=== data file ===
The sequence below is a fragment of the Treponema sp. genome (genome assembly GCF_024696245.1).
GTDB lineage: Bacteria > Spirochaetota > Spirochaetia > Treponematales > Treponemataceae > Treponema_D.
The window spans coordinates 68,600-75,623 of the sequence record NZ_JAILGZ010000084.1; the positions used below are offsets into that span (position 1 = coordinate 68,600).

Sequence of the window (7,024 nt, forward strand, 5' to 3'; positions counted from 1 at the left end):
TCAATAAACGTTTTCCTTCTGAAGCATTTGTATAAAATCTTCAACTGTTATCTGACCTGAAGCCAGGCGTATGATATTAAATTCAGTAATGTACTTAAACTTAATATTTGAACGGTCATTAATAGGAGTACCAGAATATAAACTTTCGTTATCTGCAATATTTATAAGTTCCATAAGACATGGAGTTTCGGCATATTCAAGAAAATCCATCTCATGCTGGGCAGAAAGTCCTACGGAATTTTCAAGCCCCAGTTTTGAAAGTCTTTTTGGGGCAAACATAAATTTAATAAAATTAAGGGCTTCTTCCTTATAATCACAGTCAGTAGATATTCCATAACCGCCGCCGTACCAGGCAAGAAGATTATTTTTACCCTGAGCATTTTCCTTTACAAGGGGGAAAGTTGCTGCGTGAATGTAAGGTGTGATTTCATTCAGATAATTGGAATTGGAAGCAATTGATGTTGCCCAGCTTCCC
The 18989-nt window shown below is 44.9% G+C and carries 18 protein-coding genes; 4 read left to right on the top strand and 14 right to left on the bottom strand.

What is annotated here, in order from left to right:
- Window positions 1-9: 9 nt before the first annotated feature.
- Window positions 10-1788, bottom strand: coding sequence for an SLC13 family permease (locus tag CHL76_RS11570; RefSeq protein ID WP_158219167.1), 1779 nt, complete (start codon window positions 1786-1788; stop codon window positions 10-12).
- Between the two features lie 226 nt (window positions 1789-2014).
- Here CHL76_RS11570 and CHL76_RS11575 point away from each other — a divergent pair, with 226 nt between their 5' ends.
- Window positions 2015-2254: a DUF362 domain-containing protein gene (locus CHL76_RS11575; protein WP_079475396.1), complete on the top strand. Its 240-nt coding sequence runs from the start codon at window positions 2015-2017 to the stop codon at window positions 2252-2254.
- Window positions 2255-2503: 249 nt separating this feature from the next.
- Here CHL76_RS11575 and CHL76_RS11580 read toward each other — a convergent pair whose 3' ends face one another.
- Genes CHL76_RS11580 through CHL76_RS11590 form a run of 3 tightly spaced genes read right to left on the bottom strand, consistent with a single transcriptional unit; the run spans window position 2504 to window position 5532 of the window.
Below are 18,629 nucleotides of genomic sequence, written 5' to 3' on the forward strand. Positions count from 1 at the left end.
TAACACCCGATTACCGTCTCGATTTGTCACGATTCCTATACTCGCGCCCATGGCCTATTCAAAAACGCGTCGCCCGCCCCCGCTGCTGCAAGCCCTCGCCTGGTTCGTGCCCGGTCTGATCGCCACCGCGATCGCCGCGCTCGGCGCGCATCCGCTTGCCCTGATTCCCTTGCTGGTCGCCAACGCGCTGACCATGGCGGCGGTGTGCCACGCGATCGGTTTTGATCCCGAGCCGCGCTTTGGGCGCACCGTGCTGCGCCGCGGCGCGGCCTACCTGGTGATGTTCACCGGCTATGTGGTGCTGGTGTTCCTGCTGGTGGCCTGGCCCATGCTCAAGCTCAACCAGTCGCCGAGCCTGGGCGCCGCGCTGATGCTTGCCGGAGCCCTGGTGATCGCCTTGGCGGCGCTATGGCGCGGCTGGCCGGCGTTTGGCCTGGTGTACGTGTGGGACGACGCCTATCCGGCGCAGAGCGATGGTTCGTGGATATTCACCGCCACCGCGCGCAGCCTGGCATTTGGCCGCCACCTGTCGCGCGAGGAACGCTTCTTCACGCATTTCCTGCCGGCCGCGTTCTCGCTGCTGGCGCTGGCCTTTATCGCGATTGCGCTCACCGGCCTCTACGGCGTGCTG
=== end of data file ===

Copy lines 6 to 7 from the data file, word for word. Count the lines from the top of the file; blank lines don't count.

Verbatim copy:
The 18989-nt window shown below is 44.9% G+C and carries 18 protein-coding genes; 4 read left to right on the top strand and 14 right to left on the bottom strand.

What is annotated here, in order from left to right: